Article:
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silverscorpion • Jan 22, 2009

A silly little puzzle..

Hi all,
Answer this now..
I have a weighing scale and there is an empty plastic bottle on the scale. A certain reading is shown in the scale. Now, a fly enters the mouth of the bottle. Note, it does not go to the bottom of the bottle. It's just flying inside the bottle. Is there a change in the weighing scale? Why?

P.S: [This qn is asked in a puzzle competition in our college. I have guessed the answer, but I dont know it for sure.]
m_rahuul • Jan 22, 2009
no!...there will be no change in the weighing scale....
the simple reason being that as long as the fly is just flying inside the bottle and has no contacts with the does not exert any force on the bottle(no action-reaction exists).....and we know that weight is a form of force=>no weight change
Kaustubh Katdare
Kaustubh Katdare • Jan 22, 2009
Heh, I bet the answer is going to be 'yes'. But I'll go with a 'No'. At least, that's what I've observed 😉
shalini_goel14 • Jan 22, 2009
I guess it is going to affect the weight. 'Yes' beecause now weight of bottle will include the weight of that fly also. Isn't it?
The answer i think is yes ,but not due to the weight as it doesnt put weight on the bottle , but as its the small bottle as the fly flies the air around the bottle may excert some pressure on the bottle so the weight changes , this is my anticipation. 😛😛
raj87verma88 • Jan 23, 2009
Assuming that the bottle remains open the answer is yes. When the fly flies inside the bottle its wings will flap. The flapping wings will force the some air downwards. The air force in the downward direction will be equal to the fly's position in air(Newton's 3rd law).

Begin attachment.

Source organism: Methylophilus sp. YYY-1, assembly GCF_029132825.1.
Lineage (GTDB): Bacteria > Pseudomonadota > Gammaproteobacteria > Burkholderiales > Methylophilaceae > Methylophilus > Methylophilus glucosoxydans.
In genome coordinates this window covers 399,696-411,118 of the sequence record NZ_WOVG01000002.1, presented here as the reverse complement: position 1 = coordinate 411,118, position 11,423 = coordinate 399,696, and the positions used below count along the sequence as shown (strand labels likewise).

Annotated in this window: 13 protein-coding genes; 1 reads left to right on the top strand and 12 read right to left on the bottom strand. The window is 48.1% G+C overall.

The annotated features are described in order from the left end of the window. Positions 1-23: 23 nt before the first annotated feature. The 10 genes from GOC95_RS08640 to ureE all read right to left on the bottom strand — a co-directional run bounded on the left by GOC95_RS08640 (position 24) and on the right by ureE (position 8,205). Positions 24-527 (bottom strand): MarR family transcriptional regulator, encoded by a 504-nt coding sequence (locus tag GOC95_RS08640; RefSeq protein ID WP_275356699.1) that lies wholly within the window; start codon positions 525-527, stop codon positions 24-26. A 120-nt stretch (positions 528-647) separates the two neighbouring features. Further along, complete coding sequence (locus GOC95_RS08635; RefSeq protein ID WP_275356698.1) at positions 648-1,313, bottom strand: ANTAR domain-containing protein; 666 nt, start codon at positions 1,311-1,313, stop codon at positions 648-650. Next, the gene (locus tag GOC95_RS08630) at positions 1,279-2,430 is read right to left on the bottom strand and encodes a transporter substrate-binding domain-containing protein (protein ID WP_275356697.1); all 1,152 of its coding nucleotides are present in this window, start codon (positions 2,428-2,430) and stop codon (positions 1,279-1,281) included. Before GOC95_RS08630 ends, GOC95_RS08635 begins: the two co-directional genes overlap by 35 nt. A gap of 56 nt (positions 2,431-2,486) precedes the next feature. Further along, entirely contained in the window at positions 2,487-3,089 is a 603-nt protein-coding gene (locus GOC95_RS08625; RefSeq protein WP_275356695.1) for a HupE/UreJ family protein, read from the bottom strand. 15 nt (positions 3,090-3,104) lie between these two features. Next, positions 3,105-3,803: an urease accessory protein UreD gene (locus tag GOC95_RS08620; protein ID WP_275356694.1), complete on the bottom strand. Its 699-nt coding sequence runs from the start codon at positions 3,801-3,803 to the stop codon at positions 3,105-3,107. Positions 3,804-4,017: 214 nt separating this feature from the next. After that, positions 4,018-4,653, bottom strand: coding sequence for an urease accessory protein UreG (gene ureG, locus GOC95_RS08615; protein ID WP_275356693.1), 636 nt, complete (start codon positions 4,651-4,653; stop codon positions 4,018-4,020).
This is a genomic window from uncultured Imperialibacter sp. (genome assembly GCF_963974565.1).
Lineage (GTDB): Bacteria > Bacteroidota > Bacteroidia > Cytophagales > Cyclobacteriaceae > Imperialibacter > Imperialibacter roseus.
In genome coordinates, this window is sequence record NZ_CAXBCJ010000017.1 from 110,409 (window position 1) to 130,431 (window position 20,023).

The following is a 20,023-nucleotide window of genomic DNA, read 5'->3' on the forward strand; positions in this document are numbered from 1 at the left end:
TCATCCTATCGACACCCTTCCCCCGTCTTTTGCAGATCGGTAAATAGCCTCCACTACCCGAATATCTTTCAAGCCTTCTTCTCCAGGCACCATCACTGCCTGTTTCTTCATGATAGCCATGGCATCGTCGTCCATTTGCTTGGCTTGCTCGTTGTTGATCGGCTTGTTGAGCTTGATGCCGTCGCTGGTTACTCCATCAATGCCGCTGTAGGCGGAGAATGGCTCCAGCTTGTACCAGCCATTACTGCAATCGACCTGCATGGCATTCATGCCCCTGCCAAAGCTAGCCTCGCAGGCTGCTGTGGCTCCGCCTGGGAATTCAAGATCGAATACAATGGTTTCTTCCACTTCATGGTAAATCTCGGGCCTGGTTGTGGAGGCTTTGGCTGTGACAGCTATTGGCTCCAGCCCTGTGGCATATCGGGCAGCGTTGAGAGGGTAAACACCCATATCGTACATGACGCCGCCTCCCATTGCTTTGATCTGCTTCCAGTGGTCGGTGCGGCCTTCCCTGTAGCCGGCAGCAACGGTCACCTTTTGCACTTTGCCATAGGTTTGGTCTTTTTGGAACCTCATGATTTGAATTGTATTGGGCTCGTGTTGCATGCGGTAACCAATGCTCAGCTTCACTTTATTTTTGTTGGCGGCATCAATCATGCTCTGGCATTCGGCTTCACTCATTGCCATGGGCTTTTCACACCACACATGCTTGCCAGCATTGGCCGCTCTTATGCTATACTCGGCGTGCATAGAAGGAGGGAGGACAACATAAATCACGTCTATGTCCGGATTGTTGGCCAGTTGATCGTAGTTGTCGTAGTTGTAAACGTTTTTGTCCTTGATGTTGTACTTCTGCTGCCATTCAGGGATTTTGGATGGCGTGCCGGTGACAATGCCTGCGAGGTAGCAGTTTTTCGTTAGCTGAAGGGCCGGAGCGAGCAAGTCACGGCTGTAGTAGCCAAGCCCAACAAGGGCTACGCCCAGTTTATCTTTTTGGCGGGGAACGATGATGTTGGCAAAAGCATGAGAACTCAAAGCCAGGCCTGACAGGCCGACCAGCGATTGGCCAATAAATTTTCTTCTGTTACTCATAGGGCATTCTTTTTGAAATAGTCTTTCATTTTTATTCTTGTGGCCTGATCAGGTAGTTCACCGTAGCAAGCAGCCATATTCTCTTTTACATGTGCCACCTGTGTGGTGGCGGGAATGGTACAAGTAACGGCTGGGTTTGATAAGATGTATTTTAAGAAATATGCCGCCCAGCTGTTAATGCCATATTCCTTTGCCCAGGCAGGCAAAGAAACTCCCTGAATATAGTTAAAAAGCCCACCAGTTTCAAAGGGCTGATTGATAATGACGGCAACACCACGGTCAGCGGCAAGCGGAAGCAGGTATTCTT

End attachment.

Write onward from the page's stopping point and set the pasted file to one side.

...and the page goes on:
The air pressure in the downward direction will be responsible for the increase in the scales reading. The change will be minute though.
If the bottle is closed then there will be no change as the force will be distributed along the side of the bottle.
Kaustubh Katdare
Kaustubh Katdare • Jan 23, 2009
With that logic, we should also make sure that the measurements are taken at the time when no one in the world is sneezing. I bet it will affect the reading!
raj87verma88 • Jan 23, 2009
No, the farce will not be in the downward direction. If someone sneezes over the weighing machine then the reading may change. Again the change will be negligible unless you are measuring with an accuracy of 0.0000000001 Kg
shalini_goel14 • Jan 23, 2009
Please try to share its answer by EOD 😉.
Harshad Italiya
Harshad Italiya • Jan 23, 2009
There should be Change...
good answer raj , by the way how are you ?
silverscorpion • Jan 23, 2009
ha ha, I have to say, my reasoning is that, Yes, it'll change the reading. And for the explanation, it's the same as raj has explained. Of course, I didnt verify the answer with the event co-ords, but I'm almost sure this is the way it is. wat say guys?
I'm with Raj on this one. Depends on the sensitivity of the scale, though.
gohm • Jan 24, 2009
What was the previous contents of the now empty bottle? What species of fly? Chemical offgassing from temperature changes on residue remnants and the wing beat rate along with wing size could have heat/vibrational effects that could alter procise readings... =)
silverscorpion • Jan 25, 2009
hi there,
this is just a puzzle and no detailed statistics here. Read the question, assume what you dont know and answer. that's all.. Assumption is a great thing, you know!!😎😎

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